• This is a good age for children to begin asking questions as they often see their mothers or mother’s friends breastfeeding children. They often follow you into the toilet and see first-hand how things work.
  • Exploratory behavior is very normal at this age. Continue to talk about “private” versus “public” behavior in terms of masturbation, nose-picking, farting, and other behaviors.
  • Children should be taught to not touch other children. Looking and touching sibling or friend’s privates are common. It becomes a problem and possibly criminal behavior when a child is over age 12 and/or if there is 5 years age difference between the children.
  • This is a good time to begin discussions about consent. Talk about what family, friends, doctors and others can do with the child’s body. Basically, if the child says “No,” their wishes must be respected and it is up to you as the parent to enforce that. Say, “Whoever says “No!”, rules!




  • Continue putting comments out there such as, “When you begin menstruating, we will purchase some pads for you.” This invites your child to ask questions as they know you are willing to talk.
  • Recognize that there will not be one talk; there will be many little talks.
  • Give information on puberty changes, the mechanics of sexual intercourse, how babies are born, sexual transmitted infections, birth control and anything else they want to know.
  • If they don’t ask questions, respect that.
  • Use media as a talking point; Say, “What do you know about abortion? Would you like me to explain it to you?” after watching a movie such as “Dirty Dancing.”
  • Do more listening to your child rather than lecturing.
  • Most children around this age become very modest. Respect their choice by covering up yourself and closing the bathroom door.
  • Don’t use your child as a confident. They are embarrassed easily. Let them set the pace for questions, but you can throw comments out there to let them know it is okay to ask you.
  • If your child agrees, celebrate first occasions by going for lunch when your daughter gets her period, or going for coffee when your son learns how to shave.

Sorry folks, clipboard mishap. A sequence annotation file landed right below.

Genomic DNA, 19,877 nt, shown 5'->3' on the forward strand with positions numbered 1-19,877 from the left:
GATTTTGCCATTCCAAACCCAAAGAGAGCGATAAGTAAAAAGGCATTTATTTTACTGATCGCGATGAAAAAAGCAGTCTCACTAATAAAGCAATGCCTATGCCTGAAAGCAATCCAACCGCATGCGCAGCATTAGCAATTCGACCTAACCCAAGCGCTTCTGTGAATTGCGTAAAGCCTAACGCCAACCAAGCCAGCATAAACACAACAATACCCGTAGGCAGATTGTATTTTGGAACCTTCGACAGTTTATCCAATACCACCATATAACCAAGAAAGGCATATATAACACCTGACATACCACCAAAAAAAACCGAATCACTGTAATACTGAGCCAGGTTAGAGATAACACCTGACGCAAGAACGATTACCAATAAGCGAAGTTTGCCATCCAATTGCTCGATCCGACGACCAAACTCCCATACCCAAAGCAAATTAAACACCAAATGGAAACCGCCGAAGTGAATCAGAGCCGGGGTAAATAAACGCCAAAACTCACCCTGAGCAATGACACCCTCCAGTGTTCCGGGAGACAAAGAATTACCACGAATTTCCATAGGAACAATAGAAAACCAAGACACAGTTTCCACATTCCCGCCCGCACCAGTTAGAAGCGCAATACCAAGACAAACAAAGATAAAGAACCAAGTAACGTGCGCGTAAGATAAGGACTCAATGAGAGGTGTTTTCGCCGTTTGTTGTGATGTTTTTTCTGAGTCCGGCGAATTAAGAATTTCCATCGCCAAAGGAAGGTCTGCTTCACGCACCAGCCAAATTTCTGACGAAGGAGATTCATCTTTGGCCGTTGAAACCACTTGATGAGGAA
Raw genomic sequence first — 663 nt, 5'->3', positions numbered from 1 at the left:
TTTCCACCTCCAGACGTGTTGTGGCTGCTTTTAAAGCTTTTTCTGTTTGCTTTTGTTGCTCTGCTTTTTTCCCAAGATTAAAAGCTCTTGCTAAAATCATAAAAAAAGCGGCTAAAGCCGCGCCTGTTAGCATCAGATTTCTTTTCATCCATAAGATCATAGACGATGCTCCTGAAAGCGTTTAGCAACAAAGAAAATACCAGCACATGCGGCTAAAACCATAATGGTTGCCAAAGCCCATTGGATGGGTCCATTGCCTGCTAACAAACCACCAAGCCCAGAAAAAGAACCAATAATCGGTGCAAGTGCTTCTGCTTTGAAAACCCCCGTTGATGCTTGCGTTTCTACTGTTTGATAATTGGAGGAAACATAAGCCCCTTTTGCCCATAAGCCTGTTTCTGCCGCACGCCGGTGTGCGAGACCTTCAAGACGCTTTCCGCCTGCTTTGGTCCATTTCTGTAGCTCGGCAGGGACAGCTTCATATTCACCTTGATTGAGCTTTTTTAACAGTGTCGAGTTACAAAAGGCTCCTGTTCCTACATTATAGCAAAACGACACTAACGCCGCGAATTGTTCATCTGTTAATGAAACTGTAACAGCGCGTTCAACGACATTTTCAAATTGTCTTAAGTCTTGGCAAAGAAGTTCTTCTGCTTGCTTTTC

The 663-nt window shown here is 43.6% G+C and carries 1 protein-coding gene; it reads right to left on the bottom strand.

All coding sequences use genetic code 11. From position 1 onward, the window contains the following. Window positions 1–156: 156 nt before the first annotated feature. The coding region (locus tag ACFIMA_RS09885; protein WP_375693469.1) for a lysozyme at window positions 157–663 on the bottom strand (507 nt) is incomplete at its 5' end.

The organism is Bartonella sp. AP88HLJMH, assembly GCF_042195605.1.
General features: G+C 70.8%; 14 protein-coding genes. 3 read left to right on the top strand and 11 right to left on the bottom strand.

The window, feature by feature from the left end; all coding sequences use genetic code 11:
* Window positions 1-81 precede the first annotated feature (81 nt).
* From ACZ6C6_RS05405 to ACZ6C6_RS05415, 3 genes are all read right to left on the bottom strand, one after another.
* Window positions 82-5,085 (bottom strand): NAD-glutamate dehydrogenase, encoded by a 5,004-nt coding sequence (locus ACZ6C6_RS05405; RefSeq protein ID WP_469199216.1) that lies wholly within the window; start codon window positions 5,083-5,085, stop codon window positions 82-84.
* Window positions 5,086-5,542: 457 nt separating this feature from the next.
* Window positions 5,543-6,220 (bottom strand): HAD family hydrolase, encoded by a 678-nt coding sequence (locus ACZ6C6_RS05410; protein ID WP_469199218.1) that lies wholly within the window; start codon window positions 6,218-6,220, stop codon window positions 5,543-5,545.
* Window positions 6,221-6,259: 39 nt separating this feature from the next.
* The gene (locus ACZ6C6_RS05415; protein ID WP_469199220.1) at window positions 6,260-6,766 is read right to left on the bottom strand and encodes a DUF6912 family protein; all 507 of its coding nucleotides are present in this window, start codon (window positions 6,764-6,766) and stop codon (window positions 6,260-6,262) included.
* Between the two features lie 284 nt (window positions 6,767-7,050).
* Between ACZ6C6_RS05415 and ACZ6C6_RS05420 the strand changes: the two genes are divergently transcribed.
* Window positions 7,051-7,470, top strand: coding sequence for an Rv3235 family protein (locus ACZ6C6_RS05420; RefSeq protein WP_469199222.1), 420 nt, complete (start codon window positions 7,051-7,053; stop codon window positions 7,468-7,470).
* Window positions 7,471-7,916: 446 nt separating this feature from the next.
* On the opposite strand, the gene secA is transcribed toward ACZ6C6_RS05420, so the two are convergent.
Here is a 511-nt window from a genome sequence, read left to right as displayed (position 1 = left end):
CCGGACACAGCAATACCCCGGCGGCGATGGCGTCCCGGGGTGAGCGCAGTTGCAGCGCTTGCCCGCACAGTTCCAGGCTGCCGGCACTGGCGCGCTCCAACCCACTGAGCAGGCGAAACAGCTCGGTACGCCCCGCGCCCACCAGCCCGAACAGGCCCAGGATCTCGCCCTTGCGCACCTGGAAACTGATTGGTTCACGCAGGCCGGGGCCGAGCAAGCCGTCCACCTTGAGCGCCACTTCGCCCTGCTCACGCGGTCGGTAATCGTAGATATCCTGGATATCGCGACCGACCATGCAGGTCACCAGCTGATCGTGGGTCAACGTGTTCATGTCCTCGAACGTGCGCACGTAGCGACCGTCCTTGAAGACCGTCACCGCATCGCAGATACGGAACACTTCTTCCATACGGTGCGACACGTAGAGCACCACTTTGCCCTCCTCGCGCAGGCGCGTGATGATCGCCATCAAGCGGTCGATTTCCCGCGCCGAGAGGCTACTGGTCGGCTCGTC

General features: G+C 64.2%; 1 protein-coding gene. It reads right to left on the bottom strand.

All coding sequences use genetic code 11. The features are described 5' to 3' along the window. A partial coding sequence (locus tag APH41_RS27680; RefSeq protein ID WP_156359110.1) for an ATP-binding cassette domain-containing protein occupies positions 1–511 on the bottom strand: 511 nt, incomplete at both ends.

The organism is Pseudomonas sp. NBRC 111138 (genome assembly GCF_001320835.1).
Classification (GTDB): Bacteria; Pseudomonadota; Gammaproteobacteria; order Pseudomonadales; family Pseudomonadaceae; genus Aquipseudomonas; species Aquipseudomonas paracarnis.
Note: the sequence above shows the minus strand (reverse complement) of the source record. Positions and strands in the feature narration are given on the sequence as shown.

• Be sure to share your values when listening to their music, movies and videos.
  • Children at this age are developing their gender identity as a male or female.




  • Attend your city’s gay pride parade with or without them. Show your support and let your child know that he will be supported if he/she/they comes out as a person who is LGBTQ2+ (Lesbian, Gay, Bi-sexual, Transgendered, Queer, Two Spirit +.)
  • Provide information and websites about contraception and body changes.
  • Leave books in the bathroom so they can pick them up and read them.
  • Discuss healthy dating, intimacy, relationships and consent from talking points such as movies etc.
  • Have conversations and practice refusal skills and well as initiation skills. How to ask for a date and how to refuse unwanted attention.
  • Discuss what is appropriate to put online. Photos of body parts, drinking and drugs, and relationship status, as well as personal information is a no-no on social media.


Excerpted from Attachment Parenting Tips for Raising Toddlers to Teens, by Judy Arnall, Copyright 2019

About Judy Arnall, BA, DTM, CCFE

BA, DTM, CCFE, Certified child development specialist and master of non-punitive parenting and education practices. Keynote speaker and best-selling author of "Discipline Without Distress", "Parenting With Patience", "Attachment Parenting Tips Raising Toddlers to Teens", and "Unschooling To University."
This entry was posted in Babies 0-1, Democratic Education, General Parenting, Preschoolers 3-5, School-Aged 6-12, Teenagers 13-19, Toddlers 1-2, Unschooling/Self-Directed Education and tagged , , , , . Bookmark the permalink.